- Release Date: December, 2002
- Collectible Price: $39.95
- Used Price: $23.96
- Availability: Usually ships within 24 hours
- Third Party Used Price: $25.00
Authors: Ben Laurie, Peter Laurie
Customer Rating: 2.5 of 5 (6 total reviews)
- Book Review - Apache: The Definitive Guide (3rd Edition)
This is a fairly comprehensive, 600-page guide to the Apache web server software. The book begins with an overview of what a web server and browser clients do, how they work, and planning/installing Apache. The book covers versions 1.3.x and 2.0.x, and the differences between them. After installation, the next few chapters explain the initial configuration required to get a working webserver, including the various directives blocks, access control, and setting up virtual hosts.
Chapter 5 discusses how to implement authentication, passwords, and more on access control, such as using .htaccess files. Following chapters describe how to change settings for various web filetypes, indexing, imagemaps, and redirection of web page requests. Chapters 9 and 10 explain using a proxy, and the multitude of logging and status options which can be configured.
One of the longer (and important) chapters, Chapter 11, goes into excellent detail about the security aspects of running a webserver. It includes discussion and examples on signatures, certificates, using SSL, and firewalls. General security precautions, real life scenarios, and even potential legal issues are addressed.
The next section goes over building and administering a large website, and the issues associated with that. Also there is a chapter on adding web applications to your site to allow flexible user interaction, such as forms submission. There are then several chapters regarding add-ons and extensions to get even more from the webserver. These include PHP, CGI, Perl, mod_perl, XML, and Cocoon. There are numerous examples of coding provided, although most of them are somewhat basic in nature. One subject that I thought should have been addressed more was integrating the webserver with a database (such as MySQL), as this is a very common requirement.
The last two chapters go over the Apache Application Programming Interface (API), and how to write Modules for Apache. This may be useful to more serious developers, but is probably too technical and difficult for the average casual user. The book closes with a good Index and there is also a very handy foldout inside the back cover which contains quick-reference data for the most commonly used configurations and commands.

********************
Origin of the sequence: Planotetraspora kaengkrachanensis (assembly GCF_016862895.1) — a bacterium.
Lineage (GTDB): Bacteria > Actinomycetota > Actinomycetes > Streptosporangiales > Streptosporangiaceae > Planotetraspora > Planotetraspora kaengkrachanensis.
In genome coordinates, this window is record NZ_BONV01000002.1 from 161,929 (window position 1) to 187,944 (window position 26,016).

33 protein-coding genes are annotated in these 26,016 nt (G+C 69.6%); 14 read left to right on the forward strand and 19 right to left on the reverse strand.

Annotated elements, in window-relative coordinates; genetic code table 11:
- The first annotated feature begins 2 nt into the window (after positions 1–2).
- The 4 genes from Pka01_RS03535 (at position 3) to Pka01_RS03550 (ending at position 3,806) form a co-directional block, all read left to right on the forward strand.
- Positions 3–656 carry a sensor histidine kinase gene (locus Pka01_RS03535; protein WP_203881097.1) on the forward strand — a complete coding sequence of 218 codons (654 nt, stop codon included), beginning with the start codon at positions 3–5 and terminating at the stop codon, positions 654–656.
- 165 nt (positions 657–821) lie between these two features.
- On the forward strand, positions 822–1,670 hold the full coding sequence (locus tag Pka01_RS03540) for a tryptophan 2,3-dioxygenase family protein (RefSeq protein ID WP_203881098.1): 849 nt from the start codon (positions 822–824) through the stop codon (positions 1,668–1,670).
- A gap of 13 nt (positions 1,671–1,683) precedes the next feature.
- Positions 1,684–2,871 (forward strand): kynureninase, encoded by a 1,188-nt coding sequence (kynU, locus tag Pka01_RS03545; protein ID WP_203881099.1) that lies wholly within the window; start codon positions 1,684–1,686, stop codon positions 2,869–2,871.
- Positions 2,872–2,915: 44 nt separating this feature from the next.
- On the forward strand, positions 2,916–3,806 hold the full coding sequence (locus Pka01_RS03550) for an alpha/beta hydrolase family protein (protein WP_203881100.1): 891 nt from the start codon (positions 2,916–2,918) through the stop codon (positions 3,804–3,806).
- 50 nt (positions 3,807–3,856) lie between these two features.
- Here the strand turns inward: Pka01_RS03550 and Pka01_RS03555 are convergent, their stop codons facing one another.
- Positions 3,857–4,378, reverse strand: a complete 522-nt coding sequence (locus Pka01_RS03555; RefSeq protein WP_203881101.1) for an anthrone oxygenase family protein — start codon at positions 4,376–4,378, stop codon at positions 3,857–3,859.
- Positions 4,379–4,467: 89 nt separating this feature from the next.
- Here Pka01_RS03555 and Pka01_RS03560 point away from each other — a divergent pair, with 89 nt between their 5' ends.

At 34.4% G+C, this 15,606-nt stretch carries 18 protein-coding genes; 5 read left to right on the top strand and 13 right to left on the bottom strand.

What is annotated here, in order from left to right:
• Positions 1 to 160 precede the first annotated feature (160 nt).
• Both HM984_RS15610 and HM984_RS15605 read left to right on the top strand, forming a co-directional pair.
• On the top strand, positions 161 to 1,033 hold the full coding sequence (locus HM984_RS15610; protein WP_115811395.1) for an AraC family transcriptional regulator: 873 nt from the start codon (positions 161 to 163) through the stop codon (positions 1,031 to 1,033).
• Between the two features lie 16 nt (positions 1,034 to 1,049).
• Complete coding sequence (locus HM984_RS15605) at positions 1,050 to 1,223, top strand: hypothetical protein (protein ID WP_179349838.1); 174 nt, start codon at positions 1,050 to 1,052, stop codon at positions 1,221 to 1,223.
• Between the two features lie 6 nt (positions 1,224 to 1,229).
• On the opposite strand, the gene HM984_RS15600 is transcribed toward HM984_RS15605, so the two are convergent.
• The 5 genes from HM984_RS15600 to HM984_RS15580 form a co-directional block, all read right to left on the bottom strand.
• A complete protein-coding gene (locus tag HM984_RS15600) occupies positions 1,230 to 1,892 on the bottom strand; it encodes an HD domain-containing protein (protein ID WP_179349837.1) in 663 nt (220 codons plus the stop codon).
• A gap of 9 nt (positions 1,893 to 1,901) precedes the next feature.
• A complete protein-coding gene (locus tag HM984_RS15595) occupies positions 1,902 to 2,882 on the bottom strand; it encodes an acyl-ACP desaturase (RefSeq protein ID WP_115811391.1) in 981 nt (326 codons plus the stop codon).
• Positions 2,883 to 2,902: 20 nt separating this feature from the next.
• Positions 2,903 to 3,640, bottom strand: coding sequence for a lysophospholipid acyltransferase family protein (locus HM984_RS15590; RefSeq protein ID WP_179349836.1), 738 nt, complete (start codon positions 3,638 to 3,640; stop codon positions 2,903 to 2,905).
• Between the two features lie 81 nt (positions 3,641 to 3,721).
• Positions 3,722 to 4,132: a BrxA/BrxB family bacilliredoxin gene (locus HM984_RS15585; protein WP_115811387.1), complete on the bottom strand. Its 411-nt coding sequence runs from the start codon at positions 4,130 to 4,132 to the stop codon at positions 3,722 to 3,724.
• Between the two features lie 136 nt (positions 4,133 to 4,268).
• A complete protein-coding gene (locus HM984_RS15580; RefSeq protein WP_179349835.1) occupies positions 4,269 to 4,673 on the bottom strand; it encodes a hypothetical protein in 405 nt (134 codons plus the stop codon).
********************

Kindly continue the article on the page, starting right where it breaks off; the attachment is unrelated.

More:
Overall this book seems to "cover all the bases". It was useful to me as a beginner to set up a testing webserver, and yet has extra details and information for those more advanced webmasters. The quick reference section especially, should be very useful to experienced Apache users. I would highly recommend the book for anyone wanting to start or improve their knowledge in running the Apache webserver.
- Decent book.
This book offers a step by step process of installing the Tomcat webserver
to Unix (primarily) and Windows servers. at every stage, the authors have
taken the time to include the information about windows operating system.
the authors have taken the time to arrange the flow of the chapters to
match the events in a real world server configuration exercise of an
apache. the book also describes the differences in the versionf of Apache
for the benefit of users.
In all, the book is good material for the not-so experienced apache users
Columbia, SC Java Users group.
- Good for System Admins. Otherwise... Not much to see here.
Just as an intro, I am likely to be biased towards this book because it does not cover topics that are particularly helpful to me at this time.
If you are a System Administrator, get this book. It will help you configure Apache down to great detail. If you are a programmer, get the online information. It is more up to date.
This book did increase my knowledge of security for Apache, as security is covered well in this book. It covers troubleshooting for both Unix and Windows (As if a Windows system is secure enough to run a web server) Systems.
As I am a programmer in the Java Language, I was disappointed to see that the authors pushed toward using scripting languages with Apache rather than full programming languages. This will limit what you can do with the Apache Server. This is a very sad commentary.
Also, being a programmer, I am more interested in the API's rather than the configuration of a Web Server. Now that the book is already outdated, the API's in the book are no good to me. So I use the API's provided with the Apache documentation. Not to mention, the authors recommend using Java 1.1. It has been several years since Java 1.2 has even been released. Did the authors do their research on Java before they printed the book?
This book covers the installation and configuration of mod_perl and Tomcat/j_serv, this was just fine for mod_perl (a scripting language), but did not help my cause, as I use Tomcat, and the authors are not very knowledgeable for Java based applications.